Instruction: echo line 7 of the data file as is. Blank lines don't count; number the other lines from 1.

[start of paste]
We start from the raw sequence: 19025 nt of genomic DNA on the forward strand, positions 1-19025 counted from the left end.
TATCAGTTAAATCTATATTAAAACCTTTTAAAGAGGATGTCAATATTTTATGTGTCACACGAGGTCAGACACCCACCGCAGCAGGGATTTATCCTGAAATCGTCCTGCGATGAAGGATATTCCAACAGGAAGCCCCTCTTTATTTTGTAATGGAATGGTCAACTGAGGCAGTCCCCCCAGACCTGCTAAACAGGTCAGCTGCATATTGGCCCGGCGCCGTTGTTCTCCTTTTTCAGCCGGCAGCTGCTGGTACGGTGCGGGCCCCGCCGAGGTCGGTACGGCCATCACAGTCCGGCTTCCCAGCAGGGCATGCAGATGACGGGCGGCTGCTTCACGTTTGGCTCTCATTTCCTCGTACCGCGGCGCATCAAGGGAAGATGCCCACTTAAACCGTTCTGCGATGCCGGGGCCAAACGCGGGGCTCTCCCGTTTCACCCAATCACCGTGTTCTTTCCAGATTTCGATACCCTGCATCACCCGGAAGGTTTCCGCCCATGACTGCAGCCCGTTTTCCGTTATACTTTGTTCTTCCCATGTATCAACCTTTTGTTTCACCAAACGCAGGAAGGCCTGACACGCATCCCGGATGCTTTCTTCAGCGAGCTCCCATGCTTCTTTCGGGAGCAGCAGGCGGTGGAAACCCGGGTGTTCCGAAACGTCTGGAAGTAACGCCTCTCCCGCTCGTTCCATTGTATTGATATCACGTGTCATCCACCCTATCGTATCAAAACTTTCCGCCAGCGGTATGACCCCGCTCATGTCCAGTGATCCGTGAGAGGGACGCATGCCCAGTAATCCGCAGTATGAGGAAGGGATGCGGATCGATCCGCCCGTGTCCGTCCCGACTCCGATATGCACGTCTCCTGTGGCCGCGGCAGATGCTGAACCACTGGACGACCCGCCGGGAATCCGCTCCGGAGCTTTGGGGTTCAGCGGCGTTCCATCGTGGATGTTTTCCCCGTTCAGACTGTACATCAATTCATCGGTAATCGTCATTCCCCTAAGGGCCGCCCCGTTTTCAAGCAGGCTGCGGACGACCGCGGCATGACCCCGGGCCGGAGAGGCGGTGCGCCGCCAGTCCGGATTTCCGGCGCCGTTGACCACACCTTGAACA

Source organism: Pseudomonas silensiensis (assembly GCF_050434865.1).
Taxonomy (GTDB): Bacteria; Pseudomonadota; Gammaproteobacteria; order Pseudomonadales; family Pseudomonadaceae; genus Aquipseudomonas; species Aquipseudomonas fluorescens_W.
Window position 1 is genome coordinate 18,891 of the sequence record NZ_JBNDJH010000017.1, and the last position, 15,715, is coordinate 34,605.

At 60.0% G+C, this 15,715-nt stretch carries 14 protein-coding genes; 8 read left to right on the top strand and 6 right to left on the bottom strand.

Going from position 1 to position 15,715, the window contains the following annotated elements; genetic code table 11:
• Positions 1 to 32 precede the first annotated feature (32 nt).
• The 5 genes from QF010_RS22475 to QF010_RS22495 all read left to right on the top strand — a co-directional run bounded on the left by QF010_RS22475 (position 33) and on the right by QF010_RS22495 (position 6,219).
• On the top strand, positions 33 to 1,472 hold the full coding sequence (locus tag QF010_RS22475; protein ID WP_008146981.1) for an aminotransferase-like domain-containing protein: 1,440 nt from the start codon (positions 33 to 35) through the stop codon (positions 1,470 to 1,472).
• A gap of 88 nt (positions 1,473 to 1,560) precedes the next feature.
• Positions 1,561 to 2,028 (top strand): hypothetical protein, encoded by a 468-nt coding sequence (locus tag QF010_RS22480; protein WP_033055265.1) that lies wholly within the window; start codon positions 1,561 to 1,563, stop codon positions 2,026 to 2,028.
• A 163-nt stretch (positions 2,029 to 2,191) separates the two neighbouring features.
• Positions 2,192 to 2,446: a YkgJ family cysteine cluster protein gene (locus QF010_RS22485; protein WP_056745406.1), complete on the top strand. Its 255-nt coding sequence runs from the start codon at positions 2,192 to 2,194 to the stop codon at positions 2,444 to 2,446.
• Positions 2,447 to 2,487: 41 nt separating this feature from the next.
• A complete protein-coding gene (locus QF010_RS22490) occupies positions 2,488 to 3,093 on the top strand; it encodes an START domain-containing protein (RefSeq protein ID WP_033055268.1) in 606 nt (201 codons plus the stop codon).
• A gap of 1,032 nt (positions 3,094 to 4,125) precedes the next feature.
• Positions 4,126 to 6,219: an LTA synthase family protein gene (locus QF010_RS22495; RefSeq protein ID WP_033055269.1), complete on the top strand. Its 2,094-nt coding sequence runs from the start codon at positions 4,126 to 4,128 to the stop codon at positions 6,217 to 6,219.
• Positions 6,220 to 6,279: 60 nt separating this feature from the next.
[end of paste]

Going from position 1 to position 15,715, the window contains the following annotated elements; genetic code table 11: